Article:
October 2021 Health Newsletter

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Dear Patients,

With the holidays approaching try to remember stress can take a physical toll on your body as well. Stop in to help reduce the pain by getting a regular adjustment.

 

Yours in Health,

Dr. Doinidis and Staff

CURRENT HOURS: M,W, F (9-1 AND 3-6)

 

 



Current Articles

» ‘Keep Moving’ During National Chiropractic Health Month
» Acute Low Back Pain - What's The Prognosis?
» Is Chiropractic Care Safe for Children?
» Yoga May Improve Common Heart Ailment

‘Keep Moving’ During National Chiropractic Health Month

The American Chiropractic Association and doctors of chiropractic nationwide are promoting the benefits of movement during National Chiropractic Health Month (NCHM) 2021 this October. This year's theme, "Keep Moving!" highlights how moving more can enhance our physical and mental health.  Many people have learned the hard way over the past year that lack of movement and physical activity can lead not only to weight gain but also achy joints, back pain and other musculoskeletal conditions. In a 2020 survey, ACA members cited stress as another factor contributing to an increase of musculoskeletal problems since the beginning of the pandemic. Making an effort to move more throughout the day can improve physical health and stamina as well as mental health by reducing stress and anxiety—helping us all to keep moving through challenging times.  During NCHM 2021, chiropractors will provide information on the benefits of movement, recommended physical activity levels, and share advice on how people can incorporate more movement into their daily lives.  "With their expertise in musculoskeletal health, doctors of chiropractic have helped many people to keep moving over the past year, including those with physically demanding front-line jobs," said ACA President Michele Maiers, DC, MPH, PhD. "Chiropractors are a resource for anyone who seeks a natural approach to pain relief, health promotion and physical fitness."  This October, learn more about chiropractic and find tips on how to “Keep Moving!” on ACA’s consumer website, www.HandsDownBetter.org. You can also follow the conversation on social media with the hashtag #KeepMoving!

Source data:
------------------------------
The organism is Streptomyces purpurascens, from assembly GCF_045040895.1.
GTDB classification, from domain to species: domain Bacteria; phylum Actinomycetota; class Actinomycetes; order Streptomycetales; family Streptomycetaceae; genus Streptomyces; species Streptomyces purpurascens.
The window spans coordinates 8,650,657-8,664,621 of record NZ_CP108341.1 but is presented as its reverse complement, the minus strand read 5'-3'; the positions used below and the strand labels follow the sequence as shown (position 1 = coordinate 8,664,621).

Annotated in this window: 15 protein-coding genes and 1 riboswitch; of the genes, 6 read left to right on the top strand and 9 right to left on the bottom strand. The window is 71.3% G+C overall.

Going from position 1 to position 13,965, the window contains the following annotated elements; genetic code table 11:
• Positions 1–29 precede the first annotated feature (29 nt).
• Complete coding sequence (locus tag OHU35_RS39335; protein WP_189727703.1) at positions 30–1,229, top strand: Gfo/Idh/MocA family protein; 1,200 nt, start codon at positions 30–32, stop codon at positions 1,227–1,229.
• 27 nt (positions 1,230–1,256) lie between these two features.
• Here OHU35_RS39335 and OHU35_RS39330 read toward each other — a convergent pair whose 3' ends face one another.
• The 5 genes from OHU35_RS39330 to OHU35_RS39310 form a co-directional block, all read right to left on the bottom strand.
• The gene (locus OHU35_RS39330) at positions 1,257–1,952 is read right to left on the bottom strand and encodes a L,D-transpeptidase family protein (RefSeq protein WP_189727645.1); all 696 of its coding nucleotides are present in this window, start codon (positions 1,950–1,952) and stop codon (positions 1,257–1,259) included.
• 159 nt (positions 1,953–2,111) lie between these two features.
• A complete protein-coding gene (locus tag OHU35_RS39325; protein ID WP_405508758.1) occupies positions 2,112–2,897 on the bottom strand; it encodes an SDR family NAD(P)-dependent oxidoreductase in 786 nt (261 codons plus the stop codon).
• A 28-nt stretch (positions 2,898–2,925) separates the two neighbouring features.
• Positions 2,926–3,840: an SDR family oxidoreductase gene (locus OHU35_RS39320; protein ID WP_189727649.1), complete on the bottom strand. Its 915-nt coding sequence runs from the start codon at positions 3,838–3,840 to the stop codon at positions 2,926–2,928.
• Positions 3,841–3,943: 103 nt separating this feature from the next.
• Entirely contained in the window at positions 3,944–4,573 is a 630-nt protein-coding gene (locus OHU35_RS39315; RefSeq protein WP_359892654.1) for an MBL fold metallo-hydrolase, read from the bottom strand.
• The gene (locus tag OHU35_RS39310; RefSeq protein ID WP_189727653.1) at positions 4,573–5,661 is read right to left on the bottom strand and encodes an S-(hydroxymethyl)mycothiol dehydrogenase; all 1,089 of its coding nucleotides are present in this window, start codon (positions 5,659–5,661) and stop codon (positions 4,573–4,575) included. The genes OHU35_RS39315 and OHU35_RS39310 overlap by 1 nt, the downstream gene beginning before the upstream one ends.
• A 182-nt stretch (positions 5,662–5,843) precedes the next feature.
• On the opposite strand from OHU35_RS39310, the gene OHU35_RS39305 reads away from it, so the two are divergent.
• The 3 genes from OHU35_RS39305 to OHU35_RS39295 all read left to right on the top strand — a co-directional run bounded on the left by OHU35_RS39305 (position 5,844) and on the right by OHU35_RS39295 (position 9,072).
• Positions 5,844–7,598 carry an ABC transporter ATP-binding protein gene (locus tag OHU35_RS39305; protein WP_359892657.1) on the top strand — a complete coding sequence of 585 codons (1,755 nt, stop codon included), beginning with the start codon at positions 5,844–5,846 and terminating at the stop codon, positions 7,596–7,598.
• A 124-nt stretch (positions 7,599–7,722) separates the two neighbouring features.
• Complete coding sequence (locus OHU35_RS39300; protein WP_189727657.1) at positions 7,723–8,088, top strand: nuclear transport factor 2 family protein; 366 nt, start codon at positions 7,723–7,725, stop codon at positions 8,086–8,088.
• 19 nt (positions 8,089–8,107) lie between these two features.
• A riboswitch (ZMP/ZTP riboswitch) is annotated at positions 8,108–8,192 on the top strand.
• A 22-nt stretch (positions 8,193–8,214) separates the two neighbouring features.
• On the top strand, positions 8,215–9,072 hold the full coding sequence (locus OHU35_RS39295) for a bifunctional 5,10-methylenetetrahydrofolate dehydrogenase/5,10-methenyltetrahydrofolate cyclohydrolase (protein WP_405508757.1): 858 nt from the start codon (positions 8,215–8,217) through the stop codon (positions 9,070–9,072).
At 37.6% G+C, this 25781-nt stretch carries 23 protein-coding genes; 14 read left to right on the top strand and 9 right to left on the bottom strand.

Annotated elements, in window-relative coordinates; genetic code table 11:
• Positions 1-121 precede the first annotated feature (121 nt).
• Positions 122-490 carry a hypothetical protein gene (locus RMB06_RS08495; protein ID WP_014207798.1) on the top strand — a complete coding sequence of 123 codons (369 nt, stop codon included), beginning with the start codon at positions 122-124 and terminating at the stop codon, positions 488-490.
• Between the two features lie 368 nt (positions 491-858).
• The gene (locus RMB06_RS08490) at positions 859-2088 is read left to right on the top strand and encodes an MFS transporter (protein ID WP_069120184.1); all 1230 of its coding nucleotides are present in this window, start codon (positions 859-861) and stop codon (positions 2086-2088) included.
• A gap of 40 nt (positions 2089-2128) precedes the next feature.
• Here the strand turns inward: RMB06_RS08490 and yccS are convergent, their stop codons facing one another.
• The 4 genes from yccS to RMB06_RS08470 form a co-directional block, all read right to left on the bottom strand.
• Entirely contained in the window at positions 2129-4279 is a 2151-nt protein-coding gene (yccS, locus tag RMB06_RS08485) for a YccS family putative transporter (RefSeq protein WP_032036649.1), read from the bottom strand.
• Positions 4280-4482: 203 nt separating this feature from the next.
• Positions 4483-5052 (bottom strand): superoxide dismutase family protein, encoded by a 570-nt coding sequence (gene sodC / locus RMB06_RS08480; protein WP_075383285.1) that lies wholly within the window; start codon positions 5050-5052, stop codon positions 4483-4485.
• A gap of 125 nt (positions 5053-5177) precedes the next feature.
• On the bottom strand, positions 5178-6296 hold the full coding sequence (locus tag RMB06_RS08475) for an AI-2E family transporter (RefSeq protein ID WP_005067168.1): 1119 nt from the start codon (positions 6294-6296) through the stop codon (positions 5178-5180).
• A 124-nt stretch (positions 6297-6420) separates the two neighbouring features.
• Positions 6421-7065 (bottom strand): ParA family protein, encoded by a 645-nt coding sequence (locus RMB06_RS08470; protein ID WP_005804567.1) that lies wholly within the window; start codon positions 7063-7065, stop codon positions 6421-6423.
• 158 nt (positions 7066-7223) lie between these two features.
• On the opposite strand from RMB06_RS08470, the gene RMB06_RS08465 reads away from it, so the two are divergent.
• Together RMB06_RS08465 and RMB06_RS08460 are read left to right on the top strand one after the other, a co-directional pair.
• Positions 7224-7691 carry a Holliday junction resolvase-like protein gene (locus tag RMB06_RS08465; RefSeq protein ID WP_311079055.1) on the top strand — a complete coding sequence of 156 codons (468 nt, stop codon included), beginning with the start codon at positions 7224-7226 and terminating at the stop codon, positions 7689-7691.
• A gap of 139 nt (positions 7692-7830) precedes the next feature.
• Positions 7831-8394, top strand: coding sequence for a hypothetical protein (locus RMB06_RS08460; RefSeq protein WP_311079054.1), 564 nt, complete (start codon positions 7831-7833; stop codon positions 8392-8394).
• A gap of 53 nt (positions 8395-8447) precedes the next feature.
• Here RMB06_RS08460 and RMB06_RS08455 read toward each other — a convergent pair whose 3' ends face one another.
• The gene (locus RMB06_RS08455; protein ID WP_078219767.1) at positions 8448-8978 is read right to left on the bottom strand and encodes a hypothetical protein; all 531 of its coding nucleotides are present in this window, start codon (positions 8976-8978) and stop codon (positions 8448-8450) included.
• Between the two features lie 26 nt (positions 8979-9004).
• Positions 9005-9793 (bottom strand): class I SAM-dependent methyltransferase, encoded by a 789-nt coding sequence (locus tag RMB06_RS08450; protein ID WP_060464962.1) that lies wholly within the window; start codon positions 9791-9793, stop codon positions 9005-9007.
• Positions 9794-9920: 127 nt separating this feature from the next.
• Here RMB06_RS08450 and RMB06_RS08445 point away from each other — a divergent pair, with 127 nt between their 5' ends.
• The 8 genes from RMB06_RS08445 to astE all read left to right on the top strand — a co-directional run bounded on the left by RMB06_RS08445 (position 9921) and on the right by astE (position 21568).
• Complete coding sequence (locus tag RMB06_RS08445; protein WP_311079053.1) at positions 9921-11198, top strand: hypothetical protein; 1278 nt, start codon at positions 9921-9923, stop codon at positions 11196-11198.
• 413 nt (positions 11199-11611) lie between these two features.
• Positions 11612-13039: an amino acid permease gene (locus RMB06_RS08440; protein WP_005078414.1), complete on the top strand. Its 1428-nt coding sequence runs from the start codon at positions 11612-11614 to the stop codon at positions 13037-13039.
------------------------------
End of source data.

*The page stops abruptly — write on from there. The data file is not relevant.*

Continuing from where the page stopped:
Author: American Chiropractic Association
Source: Acatoday.org


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Acute Low Back Pain - What's The Prognosis?

According to a newly published study the previous low back pain (LBP) practice guidelines used by physicians have underestimated the likelihood of acute bouts of LBP recurring as well as turning into longer term chronic LBP. In the study, researchers followed 605 acute LBP patients who had an average pain intensity score of 5.6 out of 10 and a disability score of 15.8 out of 24. Eight percent had declared sick leave between pain onset and the baseline interview. Thirteen percent of 521 patients (86% follow-up) experienced chronic pain at 6 months and 19% of 443 patients at 2 years. At 6 months, 54% had experienced at least 1 LBP recurrence, and 47% in the subsequent 18 months. So what does this all mean? Simply, that LBP has a high tendency to return as well as turn into something more serious and more long term. Don't take a chance and think your back pain is just temporary or that taking a substance to mask the pain is the fix. Chiropractors are highly trained to evaluate and provide care for the back and spine. Chiropractors look to the source of LBP and focus on correcting the cause and not just simply masking the symptoms. Get proactive with your health and call your local chiropractor today!

Author: ChiroPlanet.com
Source: Spine: April 15, 2012 - Volume 37 - Issue 8.


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Is Chiropractic Care Safe for Children?